The Top Podcast Microphones: How to Pick a USB Microphone (or Condenser Microphone) to Make a Podcast
If you are just getting started in the podcasting world - or would like to buy a new microphone - you will be overwhelmed by all of the choices. I sure was when I got started with podcast production! To make things easier for you, I'll share with you the research I did to find the best microphones for recording podcasts.
Below, I will cover your USB microphone, condenser microphone, stereo microphone, options, and give you a pick and the top expert-recommended studio microphones as well. Yeah, there are a lot of choices out there, but after reading this, you will be ready to make an educated choice!
But First! A Word on Nomenclature:
Before I share the top microphones used to make a podcast, I want to give you some quick definitions for commonly searched microphone terms, just so that we are all on the same terms:
Types of Microphones (when it comes to the mechanism of recording)
- Condenser Microphone: A microphone that uses capacitance change to turn your voice into an electrical signal; condenser microphones were first created in 1916 and are also known as capacitor or electrostatic microphones.
- Dynamic Microphone: A microphone that crates electrical signals from sound waves via electromagnetic induction. These are more common for stage use; not podcasting.
- Ribbon Microphone: A microphone that uses the vibrations of a ribbon within a magnetic field to turn your voice into an electrical signal
- Other types of microphones: Other types of microphones include carbon microphones, piezoelectric microphones, fiber optic microphones, laser microphones, liquid microphones, MEMS microphones, and even speakers - you won't be using these for podcasts.
Types of Microphones (when it comes to appearance and functionality)
These are some of the most common mics you'll see people searching for:
- USB Microphone: This is simply a microphone that is designed to direct your audio into computer-based software (e.g. GarageBand) though a USB cord. These are particularly convenient for podcasting purposes.
- Lavalier Mic: A lavalier microphone, also sometimes called a head microphone or headware microphone, or wireless microphone (if it runs to an RF transmitter) is an audio microphone that can be worn (either in a headset or fastened to clothing in those little clips that you'll see a lot of news interviewees wearing). They typically have cords that run to an RF transmitter or to a mixer.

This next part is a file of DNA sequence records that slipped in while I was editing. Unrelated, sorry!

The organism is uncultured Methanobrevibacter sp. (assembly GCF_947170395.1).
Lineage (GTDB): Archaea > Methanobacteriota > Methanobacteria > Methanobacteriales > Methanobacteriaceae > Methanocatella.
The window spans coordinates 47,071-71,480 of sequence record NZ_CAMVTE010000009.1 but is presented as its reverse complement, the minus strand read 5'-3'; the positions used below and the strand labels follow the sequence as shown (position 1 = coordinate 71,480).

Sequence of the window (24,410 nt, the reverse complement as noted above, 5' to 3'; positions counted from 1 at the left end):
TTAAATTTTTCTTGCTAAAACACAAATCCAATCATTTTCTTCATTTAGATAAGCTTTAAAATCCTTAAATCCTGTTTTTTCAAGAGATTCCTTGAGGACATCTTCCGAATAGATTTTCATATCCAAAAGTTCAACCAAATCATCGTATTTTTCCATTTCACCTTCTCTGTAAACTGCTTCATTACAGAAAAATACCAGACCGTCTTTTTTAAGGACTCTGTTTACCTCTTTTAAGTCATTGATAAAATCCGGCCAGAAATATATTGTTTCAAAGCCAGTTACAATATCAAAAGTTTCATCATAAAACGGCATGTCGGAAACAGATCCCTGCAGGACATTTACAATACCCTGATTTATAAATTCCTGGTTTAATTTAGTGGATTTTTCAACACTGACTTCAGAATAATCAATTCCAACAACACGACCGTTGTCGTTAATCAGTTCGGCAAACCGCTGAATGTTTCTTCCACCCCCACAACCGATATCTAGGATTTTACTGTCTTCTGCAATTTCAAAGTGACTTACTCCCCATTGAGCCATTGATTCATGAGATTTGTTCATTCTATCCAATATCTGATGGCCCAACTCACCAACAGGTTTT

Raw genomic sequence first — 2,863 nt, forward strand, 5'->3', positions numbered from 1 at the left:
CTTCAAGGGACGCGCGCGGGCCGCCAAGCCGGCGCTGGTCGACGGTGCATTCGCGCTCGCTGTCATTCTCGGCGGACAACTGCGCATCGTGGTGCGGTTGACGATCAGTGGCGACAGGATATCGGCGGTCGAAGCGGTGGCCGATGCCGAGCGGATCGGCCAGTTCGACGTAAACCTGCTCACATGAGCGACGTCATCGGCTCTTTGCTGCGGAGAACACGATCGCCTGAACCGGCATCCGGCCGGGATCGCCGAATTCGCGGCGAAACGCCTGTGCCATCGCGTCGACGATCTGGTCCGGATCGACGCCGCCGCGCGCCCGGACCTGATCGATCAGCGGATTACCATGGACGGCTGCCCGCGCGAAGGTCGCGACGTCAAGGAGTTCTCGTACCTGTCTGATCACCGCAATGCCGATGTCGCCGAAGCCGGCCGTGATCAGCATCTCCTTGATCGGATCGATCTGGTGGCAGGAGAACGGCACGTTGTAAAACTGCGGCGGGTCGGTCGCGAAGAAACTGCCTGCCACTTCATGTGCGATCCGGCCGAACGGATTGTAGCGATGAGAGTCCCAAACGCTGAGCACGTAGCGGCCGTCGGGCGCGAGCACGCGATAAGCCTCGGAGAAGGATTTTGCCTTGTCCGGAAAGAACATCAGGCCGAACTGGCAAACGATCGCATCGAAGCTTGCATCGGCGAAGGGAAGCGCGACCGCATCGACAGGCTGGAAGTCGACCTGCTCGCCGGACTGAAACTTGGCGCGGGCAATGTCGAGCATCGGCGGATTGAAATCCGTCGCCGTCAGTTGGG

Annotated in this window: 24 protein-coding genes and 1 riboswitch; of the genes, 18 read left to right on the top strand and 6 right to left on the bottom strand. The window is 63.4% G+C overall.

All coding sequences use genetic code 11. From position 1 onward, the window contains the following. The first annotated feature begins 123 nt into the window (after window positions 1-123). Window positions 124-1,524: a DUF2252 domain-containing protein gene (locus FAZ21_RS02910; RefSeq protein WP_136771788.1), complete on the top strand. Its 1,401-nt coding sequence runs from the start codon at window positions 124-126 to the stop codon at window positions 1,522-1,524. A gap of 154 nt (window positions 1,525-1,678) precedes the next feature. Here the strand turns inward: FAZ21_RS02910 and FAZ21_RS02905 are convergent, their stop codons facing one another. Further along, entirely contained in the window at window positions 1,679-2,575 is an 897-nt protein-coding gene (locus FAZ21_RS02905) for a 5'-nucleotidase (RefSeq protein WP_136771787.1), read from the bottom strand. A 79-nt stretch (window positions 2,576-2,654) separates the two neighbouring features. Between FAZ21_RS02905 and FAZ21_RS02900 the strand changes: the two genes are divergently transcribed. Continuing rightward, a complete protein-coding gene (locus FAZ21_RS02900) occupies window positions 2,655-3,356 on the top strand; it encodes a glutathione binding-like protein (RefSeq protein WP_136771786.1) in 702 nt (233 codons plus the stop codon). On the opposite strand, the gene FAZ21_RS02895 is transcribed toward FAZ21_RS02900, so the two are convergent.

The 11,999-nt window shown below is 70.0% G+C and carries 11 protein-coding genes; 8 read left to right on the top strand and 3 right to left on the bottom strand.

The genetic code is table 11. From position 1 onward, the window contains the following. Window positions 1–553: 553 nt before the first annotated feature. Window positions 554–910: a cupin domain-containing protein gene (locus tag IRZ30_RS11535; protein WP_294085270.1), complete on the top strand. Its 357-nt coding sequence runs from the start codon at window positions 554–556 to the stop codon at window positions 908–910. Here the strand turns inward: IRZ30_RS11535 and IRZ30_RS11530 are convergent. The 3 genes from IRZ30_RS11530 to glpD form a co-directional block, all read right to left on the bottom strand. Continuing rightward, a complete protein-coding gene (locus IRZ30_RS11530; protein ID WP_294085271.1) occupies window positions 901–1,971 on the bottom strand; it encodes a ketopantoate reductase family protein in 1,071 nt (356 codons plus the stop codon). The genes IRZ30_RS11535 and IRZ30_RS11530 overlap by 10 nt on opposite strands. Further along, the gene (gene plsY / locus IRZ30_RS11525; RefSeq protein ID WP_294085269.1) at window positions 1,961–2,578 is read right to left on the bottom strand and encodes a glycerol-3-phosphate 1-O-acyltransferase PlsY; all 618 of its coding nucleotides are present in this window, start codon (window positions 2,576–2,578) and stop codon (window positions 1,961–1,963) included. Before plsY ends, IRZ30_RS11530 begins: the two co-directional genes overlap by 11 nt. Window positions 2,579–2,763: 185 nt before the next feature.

- Shotgun Microphone: This is the most directional type of mic, which is to say that is very sensitive to the directions from which sound is coming. These are used a lot for television set sound recording and the recording of nature sounds.
- Stereo Microphone: This is a mic that fuses two microphones into one to create a stereo signal. Stereo microphones are used a lot in broadcast or field recording settings.
- Sennheiser Radio Mics: These are mics that are created by the German company Sennheiser that has been around since 1945. They make a wide range of both professional and consumer microphones (and speakers, amplifiers, and Micro-Hifi systems, among other things). Suffice it to say they are just a popular brand.
The Best USB Mics
If you are just getting started with podcasting and want things to be simple and easy, the best way to go is to buy a USB microphone. These plug right into your computer, which saves you the trouble of getting additional equipment.
The Blue Snowball
The first USB podcasting microphone I ever bought and a podcasting mic that has been both highly reviewed on Amazon and highly recommended is the Snowball microphone by Blue.
The major perks of the Snowball mic include its ease of use, sleek looks (it comes in white, black, and chrome and looks pretty nifty), and relatively low cost (sort of mid-range in the world of podcasting).
It works with Macs and Linux operating systems without any need to install software, and on Windows, it supposedly works pretty well, too.